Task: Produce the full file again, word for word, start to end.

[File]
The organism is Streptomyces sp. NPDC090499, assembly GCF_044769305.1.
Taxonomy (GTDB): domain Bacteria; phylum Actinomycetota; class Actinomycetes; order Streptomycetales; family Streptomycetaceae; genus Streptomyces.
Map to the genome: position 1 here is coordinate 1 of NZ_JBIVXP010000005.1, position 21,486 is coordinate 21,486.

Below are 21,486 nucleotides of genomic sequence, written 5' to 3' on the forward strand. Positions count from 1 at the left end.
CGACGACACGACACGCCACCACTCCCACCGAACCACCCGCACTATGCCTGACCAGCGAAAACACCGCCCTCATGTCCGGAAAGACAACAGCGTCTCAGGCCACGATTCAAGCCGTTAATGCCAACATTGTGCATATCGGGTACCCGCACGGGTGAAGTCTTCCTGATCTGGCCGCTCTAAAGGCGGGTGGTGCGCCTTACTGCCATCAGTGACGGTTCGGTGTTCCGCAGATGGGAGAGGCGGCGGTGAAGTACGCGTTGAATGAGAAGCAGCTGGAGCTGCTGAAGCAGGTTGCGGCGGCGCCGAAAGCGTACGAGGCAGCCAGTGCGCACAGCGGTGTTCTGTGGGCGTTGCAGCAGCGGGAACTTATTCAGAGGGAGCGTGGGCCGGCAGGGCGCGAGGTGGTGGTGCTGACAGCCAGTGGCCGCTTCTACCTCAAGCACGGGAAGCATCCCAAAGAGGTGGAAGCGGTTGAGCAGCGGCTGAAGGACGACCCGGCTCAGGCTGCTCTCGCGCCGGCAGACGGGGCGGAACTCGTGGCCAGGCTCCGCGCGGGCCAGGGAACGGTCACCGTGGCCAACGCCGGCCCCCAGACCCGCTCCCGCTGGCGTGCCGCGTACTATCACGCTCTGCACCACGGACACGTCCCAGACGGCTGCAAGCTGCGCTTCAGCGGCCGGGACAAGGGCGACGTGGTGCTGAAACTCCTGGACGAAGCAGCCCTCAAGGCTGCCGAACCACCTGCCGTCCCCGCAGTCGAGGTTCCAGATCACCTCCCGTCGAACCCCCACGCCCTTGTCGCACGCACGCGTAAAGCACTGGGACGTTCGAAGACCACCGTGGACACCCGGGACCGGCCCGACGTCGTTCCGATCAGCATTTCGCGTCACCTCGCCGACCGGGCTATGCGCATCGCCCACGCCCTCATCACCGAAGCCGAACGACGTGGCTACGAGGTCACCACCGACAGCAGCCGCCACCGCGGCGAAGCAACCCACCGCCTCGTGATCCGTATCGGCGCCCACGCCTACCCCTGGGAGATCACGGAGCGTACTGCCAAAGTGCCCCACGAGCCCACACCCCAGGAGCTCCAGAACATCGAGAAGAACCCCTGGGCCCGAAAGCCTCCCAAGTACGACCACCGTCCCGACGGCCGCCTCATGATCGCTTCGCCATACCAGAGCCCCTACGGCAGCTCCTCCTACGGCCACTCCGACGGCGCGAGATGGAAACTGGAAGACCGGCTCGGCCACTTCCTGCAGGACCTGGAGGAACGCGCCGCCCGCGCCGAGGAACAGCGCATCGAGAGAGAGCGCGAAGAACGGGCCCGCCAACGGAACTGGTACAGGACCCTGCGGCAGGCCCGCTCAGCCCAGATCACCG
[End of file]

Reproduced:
The organism is Streptomyces sp. NPDC090499, assembly GCF_044769305.1.
Taxonomy (GTDB): domain Bacteria; phylum Actinomycetota; class Actinomycetes; order Streptomycetales; family Streptomycetaceae; genus Streptomyces.
Map to the genome: position 1 here is coordinate 1 of NZ_JBIVXP010000005.1, position 21,486 is coordinate 21,486.

Below are 21,486 nucleotides of genomic sequence, written 5' to 3' on the forward strand. Positions count from 1 at the left end.
CGACGACACGACACGCCACCACTCCCACCGAACCACCCGCACTATGCCTGACCAGCGAAAACACCGCCCTCATGTCCGGAAAGACAACAGCGTCTCAGGCCACGATTCAAGCCGTTAATGCCAACATTGTGCATATCGGGTACCCGCACGGGTGAAGTCTTCCTGATCTGGCCGCTCTAAAGGCGGGTGGTGCGCCTTACTGCCATCAGTGACGGTTCGGTGTTCCGCAGATGGGAGAGGCGGCGGTGAAGTACGCGTTGAATGAGAAGCAGCTGGAGCTGCTGAAGCAGGTTGCGGCGGCGCCGAAAGCGTACGAGGCAGCCAGTGCGCACAGCGGTGTTCTGTGGGCGTTGCAGCAGCGGGAACTTATTCAGAGGGAGCGTGGGCCGGCAGGGCGCGAGGTGGTGGTGCTGACAGCCAGTGGCCGCTTCTACCTCAAGCACGGGAAGCATCCCAAAGAGGTGGAAGCGGTTGAGCAGCGGCTGAAGGACGACCCGGCTCAGGCTGCTCTCGCGCCGGCAGACGGGGCGGAACTCGTGGCCAGGCTCCGCGCGGGCCAGGGAACGGTCACCGTGGCCAACGCCGGCCCCCAGACCCGCTCCCGCTGGCGTGCCGCGTACTATCACGCTCTGCACCACGGACACGTCCCAGACGGCTGCAAGCTGCGCTTCAGCGGCCGGGACAAGGGCGACGTGGTGCTGAAACTCCTGGACGAAGCAGCCCTCAAGGCTGCCGAACCACCTGCCGTCCCCGCAGTCGAGGTTCCAGATCACCTCCCGTCGAACCCCCACGCCCTTGTCGCACGCACGCGTAAAGCACTGGGACGTTCGAAGACCACCGTGGACACCCGGGACCGGCCCGACGTCGTTCCGATCAGCATTTCGCGTCACCTCGCCGACCGGGCTATGCGCATCGCCCACGCCCTCATCACCGAAGCCGAACGACGTGGCTACGAGGTCACCACCGACAGCAGCCGCCACCGCGGCGAAGCAACCCACCGCCTCGTGATCCGTATCGGCGCCCACGCCTACCCCTGGGAGATCACGGAGCGTACTGCCAAAGTGCCCCACGAGCCCACACCCCAGGAGCTCCAGAACATCGAGAAGAACCCCTGGGCCCGAAAGCCTCCCAAGTACGACCACCGTCCCGACGGCCGCCTCATGATCGCTTCGCCATACCAGAGCCCCTACGGCAGCTCCTCCTACGGCCACTCCGACGGCGCGAGATGGAAACTGGAAGACCGGCTCGGCCACTTCCTGCAGGACCTGGAGGAACGCGCCGCCCGCGCCGAGGAACAGCGCATCGAGAGAGAGCGCGAAGAACGGGCCCGCCAACGGAACTGGTACAGGACCCTGCGGCAGGCCCGCTCAGCCCAGATCACCG